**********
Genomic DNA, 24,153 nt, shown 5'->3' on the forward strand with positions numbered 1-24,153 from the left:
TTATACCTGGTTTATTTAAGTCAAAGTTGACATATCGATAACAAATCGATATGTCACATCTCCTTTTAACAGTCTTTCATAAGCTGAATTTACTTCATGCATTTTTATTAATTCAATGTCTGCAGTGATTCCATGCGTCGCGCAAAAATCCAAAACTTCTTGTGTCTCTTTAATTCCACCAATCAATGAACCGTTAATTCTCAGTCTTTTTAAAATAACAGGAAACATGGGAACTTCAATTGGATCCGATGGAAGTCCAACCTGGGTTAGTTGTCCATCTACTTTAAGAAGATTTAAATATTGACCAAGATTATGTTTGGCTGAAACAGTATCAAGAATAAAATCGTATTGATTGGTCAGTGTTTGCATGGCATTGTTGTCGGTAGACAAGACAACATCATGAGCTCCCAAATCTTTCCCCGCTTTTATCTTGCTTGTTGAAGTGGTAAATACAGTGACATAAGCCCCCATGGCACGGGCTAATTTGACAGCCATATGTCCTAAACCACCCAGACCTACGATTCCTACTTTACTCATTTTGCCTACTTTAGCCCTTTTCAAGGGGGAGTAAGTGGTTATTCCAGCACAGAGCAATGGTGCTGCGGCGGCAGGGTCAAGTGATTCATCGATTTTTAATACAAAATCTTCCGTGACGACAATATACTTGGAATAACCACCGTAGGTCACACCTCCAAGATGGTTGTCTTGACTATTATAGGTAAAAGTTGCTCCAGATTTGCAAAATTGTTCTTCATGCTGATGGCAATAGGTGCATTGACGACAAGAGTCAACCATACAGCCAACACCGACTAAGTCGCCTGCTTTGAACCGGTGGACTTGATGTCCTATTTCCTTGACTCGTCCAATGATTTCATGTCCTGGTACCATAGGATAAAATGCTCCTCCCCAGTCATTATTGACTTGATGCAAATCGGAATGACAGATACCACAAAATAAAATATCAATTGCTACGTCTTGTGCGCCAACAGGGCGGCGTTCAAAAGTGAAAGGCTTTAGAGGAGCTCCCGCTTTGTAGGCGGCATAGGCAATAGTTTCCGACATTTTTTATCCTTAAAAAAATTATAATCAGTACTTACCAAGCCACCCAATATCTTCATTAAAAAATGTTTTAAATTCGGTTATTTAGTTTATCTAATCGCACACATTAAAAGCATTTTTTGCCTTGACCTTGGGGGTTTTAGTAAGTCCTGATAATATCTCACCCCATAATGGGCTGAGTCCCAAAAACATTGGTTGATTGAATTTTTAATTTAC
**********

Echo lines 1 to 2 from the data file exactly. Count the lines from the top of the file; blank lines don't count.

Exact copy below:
Genomic DNA, 24,153 nt, shown 5'->3' on the forward strand with positions numbered 1-24,153 from the left:
TTATACCTGGTTTATTTAAGTCAAAGTTGACATATCGATAACAAATCGATATGTCACATCTCCTTTTAACAGTCTTTCATAAGCTGAATTTACTTCATGCATTTTTATTAATTCAATGTCTGCAGTGATTCCATGCGTCGCGCAAAAATCCAAAACTTCTTGTGTCTCTTTAATTCCACCAATCAATGAACCGTTAATTCTCAGTCTTTTTAAAATAACAGGAAACATGGGAACTTCAATTGGATCCGATGGAAGTCCAACCTGGGTTAGTTGTCCATCTACTTTAAGAAGATTTAAATATTGACCAAGATTATGTTTGGCTGAAACAGTATCAAGAATAAAATCGTATTGATTGGTCAGTGTTTGCATGGCATTGTTGTCGGTAGACAAGACAACATCATGAGCTCCCAAATCTTTCCCCGCTTTTATCTTGCTTGTTGAAGTGGTAAATACAGTGACATAAGCCCCCATGGCACGGGCTAATTTGACAGCCATATGTCCTAAACCACCCAGACCTACGATTCCTACTTTACTCATTTTGCCTACTTTAGCCCTTTTCAAGGGGGAGTAAGTGGTTATTCCAGCACAGAGCAATGGTGCTGCGGCGGCAGGGTCAAGTGATTCATCGATTTTTAATACAAAATCTTCCGTGACGACAATATACTTGGAATAACCACCGTAGGTCACACCTCCAAGATGGTTGTCTTGACTATTATAGGTAAAAGTTGCTCCAGATTTGCAAAATTGTTCTTCATGCTGATGGCAATAGGTGCATTGACGACAAGAGTCAACCATACAGCCAACACCGACTAAGTCGCCTGCTTTGAACCGGTGGACTTGATGTCCTATTTCCTTGACTCGTCCAATGATTTCATGTCCTGGTACCATAGGATAAAATGCTCCTCCCCAGTCATTATTGACTTGATGCAAATCGGAATGACAGATACCACAAAATAAAATATCAATTGCTACGTCTTGTGCGCCAACAGGGCGGCGTTCAAAAGTGAAAGGCTTTAGAGGAGCTCCCGCTTTGTAGGCGGCATAGGCAATAGTTTCCGACATTTTTTATCCTTAAAAAAATTATAATCAGTACTTACCAAGCCACCCAATATCTTCATTAAAAAATGTTTTAAATTCGGTTATTTAGTTTATCTAATCGCACACATTAAAAGCATTTTTTGCCTTGACCTTGGGGGTTTTAGTAAGTCCTGATAATATCTCACCCCATAATGGGCTGAGTCCCAAAAACATTGGTTGATTGAATTTTTAATTTAC